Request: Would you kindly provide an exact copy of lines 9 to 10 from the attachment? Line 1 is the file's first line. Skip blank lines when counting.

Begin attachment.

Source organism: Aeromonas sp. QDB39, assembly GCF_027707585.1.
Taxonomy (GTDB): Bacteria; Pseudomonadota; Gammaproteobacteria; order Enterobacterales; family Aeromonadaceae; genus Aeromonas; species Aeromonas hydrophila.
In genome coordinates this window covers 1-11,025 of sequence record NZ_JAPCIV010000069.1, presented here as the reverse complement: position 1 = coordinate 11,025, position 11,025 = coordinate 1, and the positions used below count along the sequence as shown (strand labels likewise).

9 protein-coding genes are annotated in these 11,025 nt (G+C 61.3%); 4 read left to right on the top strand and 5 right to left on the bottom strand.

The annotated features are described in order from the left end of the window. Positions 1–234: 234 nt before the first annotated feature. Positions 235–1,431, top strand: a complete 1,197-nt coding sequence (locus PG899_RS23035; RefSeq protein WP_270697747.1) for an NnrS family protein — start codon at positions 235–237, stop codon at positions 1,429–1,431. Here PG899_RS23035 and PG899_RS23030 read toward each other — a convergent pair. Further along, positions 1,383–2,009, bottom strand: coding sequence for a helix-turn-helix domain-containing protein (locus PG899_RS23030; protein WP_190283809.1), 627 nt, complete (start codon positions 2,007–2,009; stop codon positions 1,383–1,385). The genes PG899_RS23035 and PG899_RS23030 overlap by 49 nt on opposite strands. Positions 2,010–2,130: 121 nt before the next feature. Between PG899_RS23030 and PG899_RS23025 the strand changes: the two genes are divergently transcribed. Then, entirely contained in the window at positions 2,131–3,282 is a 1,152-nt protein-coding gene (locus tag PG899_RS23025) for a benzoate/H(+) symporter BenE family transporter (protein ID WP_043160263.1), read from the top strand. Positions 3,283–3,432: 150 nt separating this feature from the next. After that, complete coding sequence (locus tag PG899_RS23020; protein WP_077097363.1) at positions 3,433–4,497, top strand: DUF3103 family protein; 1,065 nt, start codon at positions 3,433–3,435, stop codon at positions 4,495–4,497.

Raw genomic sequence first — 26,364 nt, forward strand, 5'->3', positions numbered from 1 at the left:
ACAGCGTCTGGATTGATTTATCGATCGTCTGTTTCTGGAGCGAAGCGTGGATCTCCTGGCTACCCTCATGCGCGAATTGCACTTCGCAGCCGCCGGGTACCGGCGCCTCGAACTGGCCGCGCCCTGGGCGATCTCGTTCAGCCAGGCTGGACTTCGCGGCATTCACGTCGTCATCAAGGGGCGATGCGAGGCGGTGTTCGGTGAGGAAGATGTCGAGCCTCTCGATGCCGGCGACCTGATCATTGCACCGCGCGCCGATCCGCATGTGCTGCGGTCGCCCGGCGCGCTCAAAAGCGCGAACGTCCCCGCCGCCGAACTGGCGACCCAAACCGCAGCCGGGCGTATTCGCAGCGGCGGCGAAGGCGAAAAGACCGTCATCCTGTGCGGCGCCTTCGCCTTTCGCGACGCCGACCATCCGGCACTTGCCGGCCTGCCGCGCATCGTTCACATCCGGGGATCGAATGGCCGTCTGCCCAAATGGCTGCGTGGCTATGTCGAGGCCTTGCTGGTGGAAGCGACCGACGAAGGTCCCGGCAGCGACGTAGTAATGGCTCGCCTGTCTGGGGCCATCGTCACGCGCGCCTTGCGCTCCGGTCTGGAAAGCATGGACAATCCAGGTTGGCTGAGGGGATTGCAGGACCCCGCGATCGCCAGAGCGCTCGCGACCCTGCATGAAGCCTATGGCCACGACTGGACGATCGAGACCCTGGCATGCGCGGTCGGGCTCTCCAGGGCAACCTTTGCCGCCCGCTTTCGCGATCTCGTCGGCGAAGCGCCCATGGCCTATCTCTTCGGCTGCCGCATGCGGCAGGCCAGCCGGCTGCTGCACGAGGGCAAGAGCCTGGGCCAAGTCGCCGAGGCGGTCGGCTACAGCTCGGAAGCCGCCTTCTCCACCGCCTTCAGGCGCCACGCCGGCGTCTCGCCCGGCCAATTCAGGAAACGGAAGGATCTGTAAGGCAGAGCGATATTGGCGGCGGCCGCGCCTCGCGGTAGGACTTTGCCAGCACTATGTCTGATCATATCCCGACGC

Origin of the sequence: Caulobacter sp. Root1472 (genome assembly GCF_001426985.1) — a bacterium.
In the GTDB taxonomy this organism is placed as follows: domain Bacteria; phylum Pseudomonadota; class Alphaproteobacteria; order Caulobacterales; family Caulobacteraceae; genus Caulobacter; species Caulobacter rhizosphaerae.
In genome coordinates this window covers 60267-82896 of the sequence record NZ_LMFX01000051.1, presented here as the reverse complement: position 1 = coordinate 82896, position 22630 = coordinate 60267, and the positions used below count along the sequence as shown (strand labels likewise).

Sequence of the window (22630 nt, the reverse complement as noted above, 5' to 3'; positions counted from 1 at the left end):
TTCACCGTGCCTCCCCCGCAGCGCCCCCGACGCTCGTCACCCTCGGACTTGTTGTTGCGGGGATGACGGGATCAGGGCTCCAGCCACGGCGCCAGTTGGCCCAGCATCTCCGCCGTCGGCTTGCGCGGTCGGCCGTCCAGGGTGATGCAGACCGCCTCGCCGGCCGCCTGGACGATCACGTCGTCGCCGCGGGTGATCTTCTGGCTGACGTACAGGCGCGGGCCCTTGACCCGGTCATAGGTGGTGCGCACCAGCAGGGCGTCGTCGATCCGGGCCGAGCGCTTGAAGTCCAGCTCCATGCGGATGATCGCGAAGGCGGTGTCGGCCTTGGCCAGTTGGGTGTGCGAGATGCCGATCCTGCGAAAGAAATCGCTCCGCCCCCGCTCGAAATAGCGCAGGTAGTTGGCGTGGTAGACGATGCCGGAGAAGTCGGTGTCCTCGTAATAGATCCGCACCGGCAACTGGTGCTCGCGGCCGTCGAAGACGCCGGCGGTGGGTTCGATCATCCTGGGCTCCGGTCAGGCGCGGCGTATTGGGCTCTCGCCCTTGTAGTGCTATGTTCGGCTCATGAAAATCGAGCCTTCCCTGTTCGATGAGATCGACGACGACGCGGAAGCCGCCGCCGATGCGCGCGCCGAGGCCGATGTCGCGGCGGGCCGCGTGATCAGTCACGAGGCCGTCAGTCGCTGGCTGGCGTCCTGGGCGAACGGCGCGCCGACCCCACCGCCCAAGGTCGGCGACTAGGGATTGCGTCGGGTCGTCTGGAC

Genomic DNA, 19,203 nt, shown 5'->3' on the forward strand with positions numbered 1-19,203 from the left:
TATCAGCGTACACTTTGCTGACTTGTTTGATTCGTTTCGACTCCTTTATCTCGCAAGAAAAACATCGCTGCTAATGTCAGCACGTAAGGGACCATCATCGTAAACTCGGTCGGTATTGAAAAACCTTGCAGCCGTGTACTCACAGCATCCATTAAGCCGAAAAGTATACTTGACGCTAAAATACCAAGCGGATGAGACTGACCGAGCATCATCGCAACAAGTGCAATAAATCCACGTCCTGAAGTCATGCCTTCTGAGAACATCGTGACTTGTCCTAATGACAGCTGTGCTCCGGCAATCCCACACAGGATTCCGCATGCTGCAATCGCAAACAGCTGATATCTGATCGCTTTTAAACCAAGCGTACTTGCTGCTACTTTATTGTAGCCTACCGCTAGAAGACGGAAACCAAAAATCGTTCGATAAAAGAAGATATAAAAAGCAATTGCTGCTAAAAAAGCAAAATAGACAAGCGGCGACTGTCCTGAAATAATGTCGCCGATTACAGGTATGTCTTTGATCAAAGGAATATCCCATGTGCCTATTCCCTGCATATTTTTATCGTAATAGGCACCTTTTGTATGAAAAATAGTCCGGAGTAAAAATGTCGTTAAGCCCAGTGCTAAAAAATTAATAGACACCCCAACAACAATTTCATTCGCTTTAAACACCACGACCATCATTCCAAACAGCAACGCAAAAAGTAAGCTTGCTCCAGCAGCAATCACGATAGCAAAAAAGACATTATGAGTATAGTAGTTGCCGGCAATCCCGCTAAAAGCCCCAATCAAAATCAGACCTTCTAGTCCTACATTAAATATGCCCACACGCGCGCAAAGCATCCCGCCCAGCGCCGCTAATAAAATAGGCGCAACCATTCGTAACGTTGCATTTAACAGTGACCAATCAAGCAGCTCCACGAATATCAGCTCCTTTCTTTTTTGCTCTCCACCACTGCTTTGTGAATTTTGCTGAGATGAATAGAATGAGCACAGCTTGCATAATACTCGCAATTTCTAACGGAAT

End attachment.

In the GTDB taxonomy this organism is placed as follows: domain Bacteria; phylum Pseudomonadota; class Alphaproteobacteria; order Caulobacterales; family Caulobacteraceae; genus Caulobacter; species Caulobacter rhizosphaerae.
In genome coordinates this window covers 60267-82896 of the sequence record NZ_LMFX01000051.1, presented here as the reverse complement: position 1 = coordinate 82896, position 22630 = coordinate 60267, and the positions used below count along the sequence as shown (strand labels likewise).